However, people use literally in a non-literal sense quite often, just for emphasis:

She was literally tearing her hair out.

(...where the subject was not, literally, tearing her hair out)

So we can accept that, in everyday speech, literal has varying levels of absoluteness.

You've identified a situation where a figure of speech is layered on top of other meanings:

  • "Fit him for concrete shoes" could imply...
  • "Encase his feet in concrete and throw him in water" could imply...
  • "Kill him" (either using the actual method above, or some other method) could imply...
  • Scold him seriously

... and you want to know whether adding literally strips away one layer, or all of them.

The answer is that if we take the absolute interpretation of literal, then it strips away all layers. As I showed above, it would mean to measure him up and find out what size concrete shoes he would take.

However if we take the less absolute interpretation of literal, then the meaning becomes ambiguous. We simply can't tell how many layers of interpretation literally removes from the meaning. We just have to use our knowledge of the context to make an educated guess.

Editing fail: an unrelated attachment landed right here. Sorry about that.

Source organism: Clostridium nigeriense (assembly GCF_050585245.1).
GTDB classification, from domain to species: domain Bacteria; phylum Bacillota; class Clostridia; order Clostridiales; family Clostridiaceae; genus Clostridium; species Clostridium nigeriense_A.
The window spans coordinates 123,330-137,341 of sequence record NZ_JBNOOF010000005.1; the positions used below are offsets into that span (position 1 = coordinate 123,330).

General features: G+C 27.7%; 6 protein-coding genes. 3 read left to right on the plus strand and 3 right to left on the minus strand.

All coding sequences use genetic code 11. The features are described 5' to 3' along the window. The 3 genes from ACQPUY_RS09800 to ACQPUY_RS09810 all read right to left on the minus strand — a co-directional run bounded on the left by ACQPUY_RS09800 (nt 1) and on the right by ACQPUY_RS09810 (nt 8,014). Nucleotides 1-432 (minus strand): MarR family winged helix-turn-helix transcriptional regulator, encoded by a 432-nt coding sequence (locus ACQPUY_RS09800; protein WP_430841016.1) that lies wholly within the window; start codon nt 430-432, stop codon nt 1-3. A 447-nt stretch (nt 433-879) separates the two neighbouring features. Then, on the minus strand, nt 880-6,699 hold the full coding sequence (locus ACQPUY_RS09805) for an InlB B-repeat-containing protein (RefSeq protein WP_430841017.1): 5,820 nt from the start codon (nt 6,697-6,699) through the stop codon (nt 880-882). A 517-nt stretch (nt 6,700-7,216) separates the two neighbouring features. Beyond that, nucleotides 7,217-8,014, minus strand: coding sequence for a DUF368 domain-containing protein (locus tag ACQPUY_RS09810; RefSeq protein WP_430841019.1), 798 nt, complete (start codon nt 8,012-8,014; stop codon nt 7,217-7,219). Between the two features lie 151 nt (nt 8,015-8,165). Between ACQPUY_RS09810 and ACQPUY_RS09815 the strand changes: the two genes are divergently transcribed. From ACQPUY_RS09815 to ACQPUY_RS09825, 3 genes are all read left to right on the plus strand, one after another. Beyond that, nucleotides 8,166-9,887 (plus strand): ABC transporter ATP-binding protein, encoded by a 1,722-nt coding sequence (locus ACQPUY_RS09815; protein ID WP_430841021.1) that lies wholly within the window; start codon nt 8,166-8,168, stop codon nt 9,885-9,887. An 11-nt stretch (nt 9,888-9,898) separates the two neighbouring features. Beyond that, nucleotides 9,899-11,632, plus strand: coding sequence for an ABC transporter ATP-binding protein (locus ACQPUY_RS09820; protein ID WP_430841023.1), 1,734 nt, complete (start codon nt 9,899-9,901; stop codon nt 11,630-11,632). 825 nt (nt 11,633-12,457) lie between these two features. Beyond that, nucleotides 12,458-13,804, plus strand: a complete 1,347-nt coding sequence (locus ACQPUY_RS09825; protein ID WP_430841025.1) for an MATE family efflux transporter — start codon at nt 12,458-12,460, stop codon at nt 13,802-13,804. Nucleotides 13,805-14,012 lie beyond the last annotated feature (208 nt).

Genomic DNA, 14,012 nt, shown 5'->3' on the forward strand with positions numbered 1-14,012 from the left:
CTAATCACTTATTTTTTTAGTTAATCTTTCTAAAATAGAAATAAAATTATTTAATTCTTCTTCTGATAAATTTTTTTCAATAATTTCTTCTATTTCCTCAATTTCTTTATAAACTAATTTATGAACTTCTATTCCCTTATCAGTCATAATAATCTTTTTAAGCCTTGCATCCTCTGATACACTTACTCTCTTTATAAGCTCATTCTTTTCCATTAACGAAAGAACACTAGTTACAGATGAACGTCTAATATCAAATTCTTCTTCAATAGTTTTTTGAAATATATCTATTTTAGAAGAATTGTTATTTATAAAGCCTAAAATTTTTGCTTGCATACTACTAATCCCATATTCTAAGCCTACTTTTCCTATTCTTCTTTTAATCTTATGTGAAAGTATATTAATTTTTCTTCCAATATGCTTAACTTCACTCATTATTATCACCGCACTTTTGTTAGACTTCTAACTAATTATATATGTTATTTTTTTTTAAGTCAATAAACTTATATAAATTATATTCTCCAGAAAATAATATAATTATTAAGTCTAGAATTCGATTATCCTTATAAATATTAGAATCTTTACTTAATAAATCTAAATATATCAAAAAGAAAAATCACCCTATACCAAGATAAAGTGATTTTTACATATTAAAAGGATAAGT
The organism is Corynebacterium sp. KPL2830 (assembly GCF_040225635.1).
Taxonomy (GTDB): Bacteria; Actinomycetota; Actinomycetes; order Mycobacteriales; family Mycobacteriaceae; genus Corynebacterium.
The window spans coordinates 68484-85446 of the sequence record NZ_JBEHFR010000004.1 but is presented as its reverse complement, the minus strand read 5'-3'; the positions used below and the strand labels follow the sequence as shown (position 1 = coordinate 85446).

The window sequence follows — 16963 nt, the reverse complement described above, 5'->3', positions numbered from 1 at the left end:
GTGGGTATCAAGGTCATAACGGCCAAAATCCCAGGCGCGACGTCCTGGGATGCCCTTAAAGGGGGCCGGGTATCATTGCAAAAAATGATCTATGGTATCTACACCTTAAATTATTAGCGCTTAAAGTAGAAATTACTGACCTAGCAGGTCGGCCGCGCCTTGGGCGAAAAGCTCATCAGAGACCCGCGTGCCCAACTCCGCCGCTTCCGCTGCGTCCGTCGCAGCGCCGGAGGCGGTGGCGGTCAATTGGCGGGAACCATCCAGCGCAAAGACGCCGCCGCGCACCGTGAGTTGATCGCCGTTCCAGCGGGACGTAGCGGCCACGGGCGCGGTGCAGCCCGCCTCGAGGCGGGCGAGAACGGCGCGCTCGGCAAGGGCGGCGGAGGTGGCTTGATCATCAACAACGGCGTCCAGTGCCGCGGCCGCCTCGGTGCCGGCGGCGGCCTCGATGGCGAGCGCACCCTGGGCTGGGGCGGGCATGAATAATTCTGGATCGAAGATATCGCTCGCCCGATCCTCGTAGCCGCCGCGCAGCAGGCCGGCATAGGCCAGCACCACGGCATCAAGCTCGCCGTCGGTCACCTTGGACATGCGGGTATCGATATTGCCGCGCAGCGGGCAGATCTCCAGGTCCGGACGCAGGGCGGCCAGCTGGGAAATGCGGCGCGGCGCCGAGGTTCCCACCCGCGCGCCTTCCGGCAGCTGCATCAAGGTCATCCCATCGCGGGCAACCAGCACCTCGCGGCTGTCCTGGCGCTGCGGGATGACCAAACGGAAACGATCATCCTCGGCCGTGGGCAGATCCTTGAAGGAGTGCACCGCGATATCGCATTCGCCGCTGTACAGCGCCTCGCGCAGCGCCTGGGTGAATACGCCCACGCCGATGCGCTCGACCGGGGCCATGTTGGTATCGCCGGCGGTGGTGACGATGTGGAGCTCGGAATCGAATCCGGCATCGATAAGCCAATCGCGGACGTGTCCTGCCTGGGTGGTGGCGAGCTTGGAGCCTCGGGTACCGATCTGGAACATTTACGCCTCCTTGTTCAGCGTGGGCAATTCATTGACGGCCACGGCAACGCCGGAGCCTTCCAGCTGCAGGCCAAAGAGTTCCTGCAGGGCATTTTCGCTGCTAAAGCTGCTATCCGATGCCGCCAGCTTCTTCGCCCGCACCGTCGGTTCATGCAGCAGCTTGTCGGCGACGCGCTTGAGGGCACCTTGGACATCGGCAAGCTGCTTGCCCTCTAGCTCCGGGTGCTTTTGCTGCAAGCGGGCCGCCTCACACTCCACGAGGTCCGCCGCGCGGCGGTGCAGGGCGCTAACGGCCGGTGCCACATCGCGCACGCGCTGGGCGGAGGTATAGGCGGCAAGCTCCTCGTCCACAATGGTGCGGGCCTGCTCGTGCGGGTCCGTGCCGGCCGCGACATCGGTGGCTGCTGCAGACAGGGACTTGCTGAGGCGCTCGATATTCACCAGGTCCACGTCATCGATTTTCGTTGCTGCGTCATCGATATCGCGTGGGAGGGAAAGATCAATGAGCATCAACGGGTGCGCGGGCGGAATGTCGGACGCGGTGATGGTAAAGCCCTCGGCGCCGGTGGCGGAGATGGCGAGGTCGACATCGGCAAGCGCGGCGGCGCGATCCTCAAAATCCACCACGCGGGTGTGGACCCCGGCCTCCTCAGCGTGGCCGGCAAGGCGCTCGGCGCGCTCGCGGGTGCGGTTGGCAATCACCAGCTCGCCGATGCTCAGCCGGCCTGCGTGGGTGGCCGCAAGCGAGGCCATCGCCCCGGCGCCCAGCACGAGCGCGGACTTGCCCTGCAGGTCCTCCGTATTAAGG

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Yes. Are we stripping away one layer or all of them? And for those using an absolute sense of literally, what would be their mechanism for stripping away only one layer? Does it all come down to interpretation? –  Sam Feb 21 '12 at 16:40
English simply isn't as precise as you would like it to be. I don't think the mechanism you're looking for exists -- other than to painstakingly explain exactly what you mean sentence by sentence. It really does all come down to interpretation. –  slim Feb 21 '12 at 16:43
@Charles oops. Fixing. –  slim Feb 21 '12 at 21:00